Town & Country
Native breeds return to market
CHAMPIONS of Britain’s native farm animals— from the multi-horned Manx Loaghton to the whiterumped Gloucester cow—are making an impassioned plea to owners and farmers to take more responsibility for their future by registering progeny with the relevant breed society. Proper maintenance of pedigrees will preserve the animals’ genetic integrity and distinctiveness and resilience to disease as well as boosting demand for their meats.
Speaking at a Rare Breeds Survival Trust (RBST) conference last week, geneticist Libby Henson pointed out that an animal can only be conserved if there is a market for it. ‘We have a fantastic wealth of breeds that are not just different in coat colour or number of horns, but in their genetic make-up,’ explained Miss Henson, whose late father, Joe, was a founder member of the RBST.
‘And there are real differences in taste—we had a family tradition of “guess the breed” at Sunday lunch—but, in order to save this fabulous diversity, we need to eat them. Thanks to people banging the drum, rare-breed produce is now in the public domain and producers can get a premium price for it, but it must have integrity. The public is on our side, but it’s essential that we keep our part of the bargain and give them what they think they’re buying.’ Miss Henson adds that registering is important for breed development: ‘This could be a bit controversial, but breeds don’t have to be preserved in aspic. We don’t want to be producing exactly the same animals in 30 years’ time.’
Britain has more pig breeds than any other western nation, for which Marcus Bates from the British Pig Association credits the work of ‘stubborn old men’ in the 1950s, but agrees that their survival ‘depends on a place in the commercial market and not on sentiment’. And, according to Andrew Sharp, a butcher and member of Mutton Renaissance: ‘Sheep are like wine— they all have different flavours—but the consumer won’t have a clue about registration or pedigree; we have to get that right ourselves.’
Dan Saladino, producer of Radio 4’s The Food Programme, suggests that more could be done to educate customers: ‘If you eat Herdwick lamb, you’re helping keep the [Cumbrian] landscape on which it lives, but few people have any concept that the landscape is there because of farming and that, when they’re buying the produce from it, they’re helping keep a local pub or school open.’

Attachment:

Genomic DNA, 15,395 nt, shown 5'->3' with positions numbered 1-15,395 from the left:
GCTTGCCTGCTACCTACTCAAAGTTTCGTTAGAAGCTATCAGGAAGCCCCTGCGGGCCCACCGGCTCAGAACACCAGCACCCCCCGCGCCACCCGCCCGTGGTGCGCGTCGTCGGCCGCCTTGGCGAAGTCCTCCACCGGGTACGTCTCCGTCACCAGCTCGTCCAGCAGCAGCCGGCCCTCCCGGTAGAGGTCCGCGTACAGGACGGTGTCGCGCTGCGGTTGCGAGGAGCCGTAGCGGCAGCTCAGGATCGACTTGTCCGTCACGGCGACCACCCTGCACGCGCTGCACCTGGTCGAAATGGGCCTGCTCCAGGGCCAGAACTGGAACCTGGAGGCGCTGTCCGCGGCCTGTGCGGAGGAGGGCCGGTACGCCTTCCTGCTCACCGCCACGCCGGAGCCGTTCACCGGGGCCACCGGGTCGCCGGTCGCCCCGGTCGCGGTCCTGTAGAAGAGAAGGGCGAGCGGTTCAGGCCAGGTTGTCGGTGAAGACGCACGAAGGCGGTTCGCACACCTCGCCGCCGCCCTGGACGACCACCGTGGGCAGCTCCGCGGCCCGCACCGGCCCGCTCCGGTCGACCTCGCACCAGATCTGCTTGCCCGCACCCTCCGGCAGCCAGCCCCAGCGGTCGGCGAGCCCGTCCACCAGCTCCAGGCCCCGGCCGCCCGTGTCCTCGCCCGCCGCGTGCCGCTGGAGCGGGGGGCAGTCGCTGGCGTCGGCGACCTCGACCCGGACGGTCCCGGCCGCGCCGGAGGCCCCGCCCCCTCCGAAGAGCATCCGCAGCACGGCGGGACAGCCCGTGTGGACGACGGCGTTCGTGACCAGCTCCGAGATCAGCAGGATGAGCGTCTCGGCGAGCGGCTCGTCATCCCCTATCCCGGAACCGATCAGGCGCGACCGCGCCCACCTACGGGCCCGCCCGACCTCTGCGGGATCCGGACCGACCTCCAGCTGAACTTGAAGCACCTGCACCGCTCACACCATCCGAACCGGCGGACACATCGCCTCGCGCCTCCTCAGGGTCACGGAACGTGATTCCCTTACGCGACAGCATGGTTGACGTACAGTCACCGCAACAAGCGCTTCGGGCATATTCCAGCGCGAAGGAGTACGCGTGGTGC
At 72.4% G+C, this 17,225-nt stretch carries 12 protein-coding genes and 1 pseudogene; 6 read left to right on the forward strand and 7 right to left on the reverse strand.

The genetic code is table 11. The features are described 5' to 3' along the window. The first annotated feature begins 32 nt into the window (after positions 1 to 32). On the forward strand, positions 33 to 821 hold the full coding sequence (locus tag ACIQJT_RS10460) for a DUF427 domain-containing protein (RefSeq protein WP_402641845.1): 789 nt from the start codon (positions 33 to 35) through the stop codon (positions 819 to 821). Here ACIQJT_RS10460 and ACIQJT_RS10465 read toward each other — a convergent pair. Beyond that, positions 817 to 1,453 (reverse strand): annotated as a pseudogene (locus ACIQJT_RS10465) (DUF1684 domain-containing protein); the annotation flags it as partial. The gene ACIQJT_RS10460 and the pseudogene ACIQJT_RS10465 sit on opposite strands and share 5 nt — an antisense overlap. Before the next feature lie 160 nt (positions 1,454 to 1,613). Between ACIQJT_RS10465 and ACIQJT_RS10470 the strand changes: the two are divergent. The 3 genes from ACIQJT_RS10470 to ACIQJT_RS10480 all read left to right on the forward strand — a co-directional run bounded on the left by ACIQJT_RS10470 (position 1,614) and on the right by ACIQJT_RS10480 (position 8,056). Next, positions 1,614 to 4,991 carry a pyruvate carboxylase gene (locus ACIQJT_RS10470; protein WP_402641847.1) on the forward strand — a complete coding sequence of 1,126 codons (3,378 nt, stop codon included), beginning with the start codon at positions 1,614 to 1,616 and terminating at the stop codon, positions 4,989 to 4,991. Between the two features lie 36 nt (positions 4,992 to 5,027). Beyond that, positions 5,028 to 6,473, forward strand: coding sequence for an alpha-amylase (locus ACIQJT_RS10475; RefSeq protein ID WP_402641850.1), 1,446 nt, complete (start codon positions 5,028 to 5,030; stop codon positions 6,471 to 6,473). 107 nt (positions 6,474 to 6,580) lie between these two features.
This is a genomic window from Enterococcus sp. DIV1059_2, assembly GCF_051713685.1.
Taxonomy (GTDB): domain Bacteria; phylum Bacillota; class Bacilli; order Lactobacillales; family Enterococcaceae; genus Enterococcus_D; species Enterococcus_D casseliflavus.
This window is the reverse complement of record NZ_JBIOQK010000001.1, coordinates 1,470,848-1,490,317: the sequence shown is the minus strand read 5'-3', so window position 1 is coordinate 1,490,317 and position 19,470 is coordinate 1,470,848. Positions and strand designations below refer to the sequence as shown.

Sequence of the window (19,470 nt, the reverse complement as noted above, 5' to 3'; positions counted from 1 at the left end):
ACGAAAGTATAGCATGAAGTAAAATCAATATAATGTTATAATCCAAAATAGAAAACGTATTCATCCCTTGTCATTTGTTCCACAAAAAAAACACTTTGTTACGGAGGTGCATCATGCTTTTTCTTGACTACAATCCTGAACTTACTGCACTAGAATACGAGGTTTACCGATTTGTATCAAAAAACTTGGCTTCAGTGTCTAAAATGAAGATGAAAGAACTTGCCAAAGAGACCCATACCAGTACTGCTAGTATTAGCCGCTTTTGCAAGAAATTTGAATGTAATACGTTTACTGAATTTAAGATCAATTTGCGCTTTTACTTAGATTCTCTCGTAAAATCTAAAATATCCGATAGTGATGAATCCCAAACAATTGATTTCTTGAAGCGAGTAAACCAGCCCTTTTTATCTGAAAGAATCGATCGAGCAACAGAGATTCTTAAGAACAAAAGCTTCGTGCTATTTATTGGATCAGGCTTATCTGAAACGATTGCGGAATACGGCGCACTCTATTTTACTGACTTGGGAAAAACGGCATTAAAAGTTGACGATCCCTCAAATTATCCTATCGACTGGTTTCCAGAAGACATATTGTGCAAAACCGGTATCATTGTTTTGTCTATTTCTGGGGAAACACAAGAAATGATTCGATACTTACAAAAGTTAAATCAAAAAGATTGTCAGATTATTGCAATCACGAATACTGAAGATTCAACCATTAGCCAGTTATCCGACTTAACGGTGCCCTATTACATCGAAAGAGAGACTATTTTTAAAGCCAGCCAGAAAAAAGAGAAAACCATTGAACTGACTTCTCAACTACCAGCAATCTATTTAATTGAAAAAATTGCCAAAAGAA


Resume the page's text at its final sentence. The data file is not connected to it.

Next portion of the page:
Both farmers and restaurant owners at the conference report an increase in interest in rare-breed meats and Wirral-based specialist butcher Callum Edge thinks today’s shoppers are more knowledgeable about food: ‘I’m positive that our stocking native breeds is what has made us a destination shop. I don’t want to be part of the wider market—we have to disassociate ourselves from other breeds.’
However, both David Wilson, farm manager of the RBST patron The Prince of Wales, and Phil Stocker from the National Sheep Association suggest that ‘hybrid vigour’ and not being too prescriptive can be a good thing. ‘We’ve got such a wide range of sheep breeds and it would be a shame not to recognise the value of cross-breeding for different markets,’ explains Mr Stocker. ‘Uplands sheep tend to be hardy and independent, with strong maternal instincts, but they’re not prolific breeders, nor are they particularly milky or large, but, if they’re crossed with, say, Border Leicesters, you can gain real environmental and commercial benefits when you have them on lowland farms.’
The RBST (www.rbst.org.uk) is working with the Slow Food Movement’s Ark of Taste, which aims to protect endangered local foods worldwide, to provide a UK list that includes such products as red grouse, authentic Aylesbury duck and Cromer crab (www.fondazionslowfood.com).
The Search for Gold, Cadair Idris, Wales, by Ayrshire-born landscape artist Ramsay Gibb, who is exhibiting for the first time in an evocative display of British landscape paintings at the Catto Gallery in Hampstead, London NW3 ( until August 2). Artists include Graham Arnold, Haydn Cottam, Colin Fraser, Ian Hargreaves and Annie Ovenden ( 020–7435 6660; www.cattogallery.co.uk)
These happy breeds: the public is more educated about the importance of native breeds such as Gloucester Old Spot pigs, Manx Loaghtan sheep and Gloucester cattle